BAY STREET-Canada stocks seen sliding further on global woes
* Strategists warn Toronto stocks could fall another 7 pct
* Market expected to repeat mid-year selloff of 2010, 2011
* 2011 low of 10,848.19 seen as potential bottom
* Euro crisis, China slowdown threaten resource sector
* Many expect late-2012 recovery, gains over one year
By Jon Cook
TORONTO, May 13 (Reuters) - Canadian stocks, which slumped to a 2012 low last week, are likely to suffer further losses in the coming months as Europe's debt woes move back into the headlines and China's economy struggles to maintain momentum.
Market watchers warn the benchmark Toronto Stock Exchange S&P/TSX composite index could easily revisit its 2011 low, giving credence to the old market adage "sell in May and go away".
"The lows of last year are a reasonable barometer of where we might go," said George Vasic, chief economist and strategist at UBS Securities Canada Inc. "We had a pretty solid fear factor last year."
Last week the Toronto Stock Exchange's S&P composite index hit a 2012 low of 11,555.08 as it fell for six straight sessions. It was the index's worst skid since falling for seven consecutive trading days in May and June of last year.
The first leg of the weakness was triggered by the second soft U.S. jobs report in as many months. But selling picked up after European elections in which France turned sharply to the left and Greeks gave more support to anti-austerity parties, threatening a painfully constructed bailout package.
The losses echoed a year-earlier drop that ultimately sent the TSX index to a 2011 low of 10,848.19 in October. That move was also triggered by Greek and other euro zone debt problems.
Markets only recovered after the European Central Bank flooded the region's shaky banking sector with cheap short-term loans. Encouraging U.S. economic data and a U.S. Federal Reserve pledge to keep interest rates near zero until 2014 later helped push the TSX to a 2012 high of 12,788.63 in February.
Toronto's main stock index, which closed at 11,694.67 on Friday, i s now down more than 8 percent from that high, m aking the Canadian market one of the world's worst performers this year. An alysts warn it could correct a full 10-15 percent.
"Somewhere in the low 11,500s should be the technical bottom," said Barry Schwartz, a portfolio manager at Baskin Financial Services. "If it gets lower, then we're heading into a bear market."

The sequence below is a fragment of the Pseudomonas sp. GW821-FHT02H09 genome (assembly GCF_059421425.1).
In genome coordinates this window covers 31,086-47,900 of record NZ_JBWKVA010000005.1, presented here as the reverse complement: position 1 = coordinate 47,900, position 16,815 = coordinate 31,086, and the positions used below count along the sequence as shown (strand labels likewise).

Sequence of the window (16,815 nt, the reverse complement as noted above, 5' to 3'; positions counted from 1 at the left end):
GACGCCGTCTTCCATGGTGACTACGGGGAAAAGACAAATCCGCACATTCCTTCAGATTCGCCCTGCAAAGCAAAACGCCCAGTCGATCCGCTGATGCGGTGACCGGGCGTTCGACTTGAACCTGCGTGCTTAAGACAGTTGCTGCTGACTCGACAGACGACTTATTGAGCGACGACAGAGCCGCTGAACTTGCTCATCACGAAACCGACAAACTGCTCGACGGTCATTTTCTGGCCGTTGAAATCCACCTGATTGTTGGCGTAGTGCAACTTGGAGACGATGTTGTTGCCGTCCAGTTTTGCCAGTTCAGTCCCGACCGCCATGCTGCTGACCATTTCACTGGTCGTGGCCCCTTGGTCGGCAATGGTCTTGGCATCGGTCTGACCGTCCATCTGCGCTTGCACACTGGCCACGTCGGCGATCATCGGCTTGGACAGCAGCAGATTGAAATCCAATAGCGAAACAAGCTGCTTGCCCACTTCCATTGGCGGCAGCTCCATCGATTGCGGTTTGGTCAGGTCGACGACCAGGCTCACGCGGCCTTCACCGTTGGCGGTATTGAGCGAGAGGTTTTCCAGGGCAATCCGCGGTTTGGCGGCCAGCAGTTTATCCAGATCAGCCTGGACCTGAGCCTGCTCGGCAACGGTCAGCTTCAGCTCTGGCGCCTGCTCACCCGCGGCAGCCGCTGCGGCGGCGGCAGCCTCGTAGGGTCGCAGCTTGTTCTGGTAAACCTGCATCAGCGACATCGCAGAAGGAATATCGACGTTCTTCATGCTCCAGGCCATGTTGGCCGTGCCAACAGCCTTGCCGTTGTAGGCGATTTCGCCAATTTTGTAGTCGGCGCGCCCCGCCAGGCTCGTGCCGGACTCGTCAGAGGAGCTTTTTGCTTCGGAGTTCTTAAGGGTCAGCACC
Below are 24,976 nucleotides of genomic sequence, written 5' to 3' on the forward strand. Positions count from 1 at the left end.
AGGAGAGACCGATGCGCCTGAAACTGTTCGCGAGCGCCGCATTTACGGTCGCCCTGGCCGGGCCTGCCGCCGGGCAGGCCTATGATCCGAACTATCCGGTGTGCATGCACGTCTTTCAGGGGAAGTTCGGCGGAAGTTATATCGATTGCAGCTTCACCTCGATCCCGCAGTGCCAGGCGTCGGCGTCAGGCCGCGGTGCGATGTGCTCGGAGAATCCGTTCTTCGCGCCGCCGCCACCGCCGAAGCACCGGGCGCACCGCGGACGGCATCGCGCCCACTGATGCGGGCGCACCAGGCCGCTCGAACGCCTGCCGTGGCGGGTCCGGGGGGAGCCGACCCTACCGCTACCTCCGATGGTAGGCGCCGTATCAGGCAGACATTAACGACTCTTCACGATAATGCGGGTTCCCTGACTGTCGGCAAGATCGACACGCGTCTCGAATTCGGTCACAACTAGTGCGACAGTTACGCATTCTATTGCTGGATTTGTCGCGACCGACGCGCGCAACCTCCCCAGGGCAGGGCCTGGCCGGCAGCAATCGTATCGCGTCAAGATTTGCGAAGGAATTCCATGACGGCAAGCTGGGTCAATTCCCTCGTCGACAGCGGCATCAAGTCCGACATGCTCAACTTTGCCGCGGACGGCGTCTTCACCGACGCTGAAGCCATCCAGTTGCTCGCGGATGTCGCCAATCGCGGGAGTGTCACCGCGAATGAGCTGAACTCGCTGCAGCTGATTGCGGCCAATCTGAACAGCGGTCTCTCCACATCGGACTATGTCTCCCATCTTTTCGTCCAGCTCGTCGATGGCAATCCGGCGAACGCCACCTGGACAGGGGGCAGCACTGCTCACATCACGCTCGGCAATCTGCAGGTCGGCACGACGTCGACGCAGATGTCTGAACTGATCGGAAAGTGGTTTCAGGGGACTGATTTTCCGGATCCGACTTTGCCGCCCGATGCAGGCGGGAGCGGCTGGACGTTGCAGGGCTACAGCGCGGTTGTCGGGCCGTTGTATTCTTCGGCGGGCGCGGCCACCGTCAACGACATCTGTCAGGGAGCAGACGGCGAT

The push lower could come from China. Analysts warn poor trade numbers and a weak reading of industrial growth have made it more likely that the world's top commodities consumer is headed for a hard landing.
"As we see the Chinese economy slow from 11 percent over the past decade down below 8 percent, we're seeing the negative impact on commodity prices and thus on the Canadian market," said Craig Fehr, Canadian market strategist at Edward Jones in St. Louis.
The sectors of the TSX most sensitive to growth, resource shares, are seen as the most likely to lead market declines. Energy and mining stocks are already 2012's worst performers.
A drop in U.S. crude oil prices to around $96 a barrel from its yearly high of more than $110 in March has sent the TSX's energy sector plunging ne arly 9 pe rcent. Energy stocks suffering double-digit declines include Talisman Energy Inc and Canadian Natural Resources.
"The biggest risk on the resource side is the oil price," said Paul Hand, managing director at RBC Capital Markets.
Materials stocks, which include miners, have done even worse, shedding more than 1 4 p ercent since March. Gold-mining shares have helped lead the decline, with even such major names as Barrick Gold and Goldcorp Inc off sharply.
"If you look at metals and gold stocks, they've all been crushed," Hand said.
RECOVERY SEEN WITHIN YEAR
While short-term prospects are ugly, analysts said the losses could be short-lived, with many expecting the market to recover after the uncertainty of the U.S. elections ends in November.
"From these levels, you can see 10, 15, 20 percent tacked on really easily if you have any type of resolution on the political side in the U.S.," said Arthur Salzer, chief executive officer at Northland Wealth Management.
In Reuters poll of 32 market watchers conducted at the end of March, the median forecast predicted the TSX would climb to 13,275 by year's end. While many have since pared back their targets, there are still expectations of a recovery.
"We're certainly constructive on the global growth story over time, and Canada is uniquely and very favorably positioned for that trend," said Fehr. "It's also the exact same trend that is pushing the Canadian markets lower now."
Still, veteran market watchers warned investors shouldn't be too smug, with the volatility of recent years showing Canada's cyclicals-heavy stock market can fall steeply in a crisis.
"Saying something is cheap is by no means any assurance that it won't go down further," Vasic said.
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